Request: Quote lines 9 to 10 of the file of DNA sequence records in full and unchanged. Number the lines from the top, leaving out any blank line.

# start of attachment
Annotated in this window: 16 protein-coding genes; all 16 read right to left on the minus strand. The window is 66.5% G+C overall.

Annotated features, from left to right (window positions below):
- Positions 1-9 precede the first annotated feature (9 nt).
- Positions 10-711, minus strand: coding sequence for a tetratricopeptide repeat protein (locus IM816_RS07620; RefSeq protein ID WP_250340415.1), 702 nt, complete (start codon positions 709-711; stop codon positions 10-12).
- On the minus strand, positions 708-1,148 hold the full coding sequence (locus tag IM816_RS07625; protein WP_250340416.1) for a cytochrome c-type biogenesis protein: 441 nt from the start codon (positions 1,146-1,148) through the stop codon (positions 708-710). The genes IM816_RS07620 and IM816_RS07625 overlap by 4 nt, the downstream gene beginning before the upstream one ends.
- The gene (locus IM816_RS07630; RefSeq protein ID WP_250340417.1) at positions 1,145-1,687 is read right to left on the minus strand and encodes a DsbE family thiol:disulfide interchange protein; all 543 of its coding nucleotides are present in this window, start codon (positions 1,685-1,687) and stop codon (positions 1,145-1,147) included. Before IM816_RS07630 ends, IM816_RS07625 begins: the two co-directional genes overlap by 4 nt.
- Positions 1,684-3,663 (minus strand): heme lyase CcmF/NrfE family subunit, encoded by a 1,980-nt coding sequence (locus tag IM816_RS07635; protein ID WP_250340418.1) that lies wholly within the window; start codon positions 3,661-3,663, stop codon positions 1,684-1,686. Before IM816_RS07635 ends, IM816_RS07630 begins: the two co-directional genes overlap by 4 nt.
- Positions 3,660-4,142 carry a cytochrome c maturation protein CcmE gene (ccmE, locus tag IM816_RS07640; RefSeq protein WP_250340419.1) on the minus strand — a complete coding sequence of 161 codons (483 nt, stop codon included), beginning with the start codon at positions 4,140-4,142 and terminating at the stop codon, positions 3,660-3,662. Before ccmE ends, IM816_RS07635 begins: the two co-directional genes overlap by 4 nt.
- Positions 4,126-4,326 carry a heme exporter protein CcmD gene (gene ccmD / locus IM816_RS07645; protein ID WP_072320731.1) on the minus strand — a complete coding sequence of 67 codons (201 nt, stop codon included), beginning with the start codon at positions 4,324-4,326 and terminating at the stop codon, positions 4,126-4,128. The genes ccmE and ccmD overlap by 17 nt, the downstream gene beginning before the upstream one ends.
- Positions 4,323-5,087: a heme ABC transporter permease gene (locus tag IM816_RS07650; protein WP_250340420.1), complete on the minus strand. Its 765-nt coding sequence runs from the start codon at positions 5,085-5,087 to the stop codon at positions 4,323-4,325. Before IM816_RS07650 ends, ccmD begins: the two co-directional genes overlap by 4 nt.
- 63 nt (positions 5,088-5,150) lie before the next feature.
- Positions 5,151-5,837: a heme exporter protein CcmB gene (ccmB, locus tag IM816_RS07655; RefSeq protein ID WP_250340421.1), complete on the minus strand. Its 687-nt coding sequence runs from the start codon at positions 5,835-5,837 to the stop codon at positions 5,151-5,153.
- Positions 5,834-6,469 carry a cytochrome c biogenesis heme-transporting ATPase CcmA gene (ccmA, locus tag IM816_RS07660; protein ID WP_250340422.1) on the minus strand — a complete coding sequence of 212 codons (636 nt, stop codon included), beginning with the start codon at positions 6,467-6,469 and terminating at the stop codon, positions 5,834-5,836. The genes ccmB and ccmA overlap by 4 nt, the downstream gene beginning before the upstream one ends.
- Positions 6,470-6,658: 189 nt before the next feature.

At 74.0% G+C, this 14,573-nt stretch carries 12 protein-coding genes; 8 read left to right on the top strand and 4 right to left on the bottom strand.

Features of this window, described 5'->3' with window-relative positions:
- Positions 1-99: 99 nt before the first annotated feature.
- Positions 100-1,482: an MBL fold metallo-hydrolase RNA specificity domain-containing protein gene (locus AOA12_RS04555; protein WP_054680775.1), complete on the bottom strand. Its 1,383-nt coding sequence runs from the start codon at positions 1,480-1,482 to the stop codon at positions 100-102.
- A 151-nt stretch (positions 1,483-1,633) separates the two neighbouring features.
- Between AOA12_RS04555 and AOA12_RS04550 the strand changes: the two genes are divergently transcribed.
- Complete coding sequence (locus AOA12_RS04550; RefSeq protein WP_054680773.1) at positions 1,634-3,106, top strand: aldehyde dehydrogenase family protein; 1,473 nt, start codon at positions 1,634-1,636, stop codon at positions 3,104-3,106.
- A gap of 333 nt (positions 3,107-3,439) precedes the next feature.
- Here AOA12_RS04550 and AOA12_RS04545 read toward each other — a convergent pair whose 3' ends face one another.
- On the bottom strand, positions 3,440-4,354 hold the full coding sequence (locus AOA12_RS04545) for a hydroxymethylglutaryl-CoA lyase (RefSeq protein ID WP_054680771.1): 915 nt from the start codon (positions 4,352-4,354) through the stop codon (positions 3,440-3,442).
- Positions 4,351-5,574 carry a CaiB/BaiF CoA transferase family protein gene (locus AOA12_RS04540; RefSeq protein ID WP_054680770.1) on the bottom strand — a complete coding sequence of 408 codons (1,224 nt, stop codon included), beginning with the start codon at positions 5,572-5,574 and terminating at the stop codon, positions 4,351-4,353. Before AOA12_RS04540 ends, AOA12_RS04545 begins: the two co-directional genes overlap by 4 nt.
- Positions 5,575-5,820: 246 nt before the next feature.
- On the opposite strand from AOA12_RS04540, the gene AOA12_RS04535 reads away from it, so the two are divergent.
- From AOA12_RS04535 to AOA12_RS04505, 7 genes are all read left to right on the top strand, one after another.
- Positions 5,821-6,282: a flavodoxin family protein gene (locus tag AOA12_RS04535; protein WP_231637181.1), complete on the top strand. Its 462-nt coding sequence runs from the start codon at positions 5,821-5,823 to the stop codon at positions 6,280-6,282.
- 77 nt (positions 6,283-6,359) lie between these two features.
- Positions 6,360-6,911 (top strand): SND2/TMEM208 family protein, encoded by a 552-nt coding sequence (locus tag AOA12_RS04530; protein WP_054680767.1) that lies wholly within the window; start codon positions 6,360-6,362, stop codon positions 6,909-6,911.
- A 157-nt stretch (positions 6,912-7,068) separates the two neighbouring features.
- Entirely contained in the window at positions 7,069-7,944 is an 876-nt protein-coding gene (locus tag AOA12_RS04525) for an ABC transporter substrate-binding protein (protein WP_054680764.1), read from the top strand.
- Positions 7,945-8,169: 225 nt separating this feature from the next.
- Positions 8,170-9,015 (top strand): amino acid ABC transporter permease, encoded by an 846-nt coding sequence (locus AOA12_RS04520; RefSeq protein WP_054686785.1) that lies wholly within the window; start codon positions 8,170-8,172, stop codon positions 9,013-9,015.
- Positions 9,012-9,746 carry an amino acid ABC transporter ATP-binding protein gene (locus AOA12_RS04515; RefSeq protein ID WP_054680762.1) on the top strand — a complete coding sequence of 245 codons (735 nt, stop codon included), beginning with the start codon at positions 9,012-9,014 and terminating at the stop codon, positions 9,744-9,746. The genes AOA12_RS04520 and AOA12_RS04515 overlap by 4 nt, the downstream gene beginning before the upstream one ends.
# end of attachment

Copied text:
- Positions 4,126-4,326 carry a heme exporter protein CcmD gene (gene ccmD / locus IM816_RS07645; protein ID WP_072320731.1) on the minus strand — a complete coding sequence of 67 codons (201 nt, stop codon included), beginning with the start codon at positions 4,324-4,326 and terminating at the stop codon, positions 4,126-4,128. The genes ccmE and ccmD overlap by 17 nt, the downstream gene beginning before the upstream one ends.
- Positions 4,323-5,087: a heme ABC transporter permease gene (locus tag IM816_RS07650; protein WP_250340420.1), complete on the minus strand. Its 765-nt coding sequence runs from the start codon at positions 5,085-5,087 to the stop codon at positions 4,323-4,325. Before IM816_RS07650 ends, ccmD begins: the two co-directional genes overlap by 4 nt.